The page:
WelCom August 2021
Washington, Colorado and Oregon are now among the US states that have legalised the process of converting human bodies into soil, a procedure the Catholic Church says fails to show ‘respect for the body of the deceased’. Meanwhile, California and New York are seeking to be next in line to allow human composting.
The process for composting a body was introduced by the Seattle-based company, Recompose, in 2019.
Here’s how it works. A dead body is broken down through a process known as Natural Organic Reduction by placing the body in a reusable vessel, covering it with wood chips and aerating it, which creates an environment for microbes and essential bacteria. The body, over a span of about 30 days, is fully transformed into soil.
This process is seen as a more sustainable alternative to cremation, which requires fossil fuels and releases carbon dioxide. Proponents say families can use the soil to plant a tree or a garden to honour their loved ones.
Catholic Conferences across America, however, have opposed the legalising of human composting. The Colorado Catholic Conference says it is opposed because the Church ‘teaches that the human body is sacred and the dignity of the human person is the foundation of a moral society’.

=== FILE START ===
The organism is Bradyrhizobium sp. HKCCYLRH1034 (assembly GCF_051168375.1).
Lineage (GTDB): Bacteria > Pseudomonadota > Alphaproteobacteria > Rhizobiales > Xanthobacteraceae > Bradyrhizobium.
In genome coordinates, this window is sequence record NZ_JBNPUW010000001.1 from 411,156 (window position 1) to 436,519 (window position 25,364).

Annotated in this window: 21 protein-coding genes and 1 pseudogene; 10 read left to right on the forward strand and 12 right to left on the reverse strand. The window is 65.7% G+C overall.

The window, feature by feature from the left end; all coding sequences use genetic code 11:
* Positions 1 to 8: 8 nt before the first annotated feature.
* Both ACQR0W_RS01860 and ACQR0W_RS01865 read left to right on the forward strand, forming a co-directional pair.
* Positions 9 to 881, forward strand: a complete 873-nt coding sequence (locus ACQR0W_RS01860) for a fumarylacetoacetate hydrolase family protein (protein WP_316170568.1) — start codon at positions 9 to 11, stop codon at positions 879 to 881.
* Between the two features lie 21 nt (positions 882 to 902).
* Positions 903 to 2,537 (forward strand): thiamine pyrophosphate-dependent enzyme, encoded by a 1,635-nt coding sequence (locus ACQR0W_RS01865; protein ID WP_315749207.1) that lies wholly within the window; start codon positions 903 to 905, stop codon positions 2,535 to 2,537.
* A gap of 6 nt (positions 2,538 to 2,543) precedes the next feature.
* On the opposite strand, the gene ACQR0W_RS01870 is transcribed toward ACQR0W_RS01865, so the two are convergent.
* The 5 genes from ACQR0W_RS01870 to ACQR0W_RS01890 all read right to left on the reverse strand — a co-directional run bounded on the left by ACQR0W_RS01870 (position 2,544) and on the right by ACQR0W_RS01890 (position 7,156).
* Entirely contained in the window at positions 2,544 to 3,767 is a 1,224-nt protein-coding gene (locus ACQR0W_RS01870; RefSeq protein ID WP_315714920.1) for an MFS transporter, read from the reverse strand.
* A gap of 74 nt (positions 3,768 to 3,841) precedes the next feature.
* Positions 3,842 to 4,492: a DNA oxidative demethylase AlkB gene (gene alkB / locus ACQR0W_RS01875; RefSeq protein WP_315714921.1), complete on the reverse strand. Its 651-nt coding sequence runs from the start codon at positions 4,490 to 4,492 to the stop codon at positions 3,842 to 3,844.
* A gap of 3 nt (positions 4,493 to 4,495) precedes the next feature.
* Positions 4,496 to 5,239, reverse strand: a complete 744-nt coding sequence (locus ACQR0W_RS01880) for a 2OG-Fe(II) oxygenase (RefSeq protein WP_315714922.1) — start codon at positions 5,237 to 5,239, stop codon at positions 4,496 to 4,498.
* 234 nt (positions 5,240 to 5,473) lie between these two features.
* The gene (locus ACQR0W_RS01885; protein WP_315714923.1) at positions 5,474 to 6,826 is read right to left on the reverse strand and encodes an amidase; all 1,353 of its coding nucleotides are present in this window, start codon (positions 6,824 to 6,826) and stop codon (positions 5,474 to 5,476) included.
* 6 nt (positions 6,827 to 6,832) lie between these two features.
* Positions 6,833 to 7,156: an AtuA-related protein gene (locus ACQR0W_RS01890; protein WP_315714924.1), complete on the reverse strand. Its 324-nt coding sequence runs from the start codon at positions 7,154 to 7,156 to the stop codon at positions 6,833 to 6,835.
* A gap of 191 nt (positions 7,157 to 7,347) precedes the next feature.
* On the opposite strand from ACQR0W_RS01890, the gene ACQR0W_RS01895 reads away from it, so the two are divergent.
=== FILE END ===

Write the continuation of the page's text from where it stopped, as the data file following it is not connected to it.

Joseph Sprague, executive director of the Washington State Catholic Conference, wrote in a letter that ‘disposing human remains in such a manner fails to show enough respect for the body of the deceased’. The New York State Catholic Conference has said in a statement that composting human remains is inappropriate.
‘While not everyone shares the same beliefs with regard to the reverent and respectful treatment of human remains, we believe there are a great many New Yorkers who would be uncomfortable at best with this proposed composting/fertilising method, which is more appropriate for vegetable trimmings and eggshells than for human bodies,’ it said.
The California Catholic Conference also came out against the proposed measure last year.
‘We believe that the “transformation” of the remains would create an emotional distance rather than a reverence for them,’ Steve Pehanich, a spokesperson for the California Catholic Conference, told Religion News Service in 2020.
The Vatican, in 2016, released guidelines for the treatment of remains as the use of cremation grew in popularity. If cremation was chosen, the Vatican urged remains be kept ‘in a sacred place’, such as a cemetery or in a church area. ‘Even with cremated remains, they directed that they remain in a communal place befitting of the dignity inherent in the human body and its connection to the immortal soul,’ Pehanich said.
Sources: Washington Post, The Tablet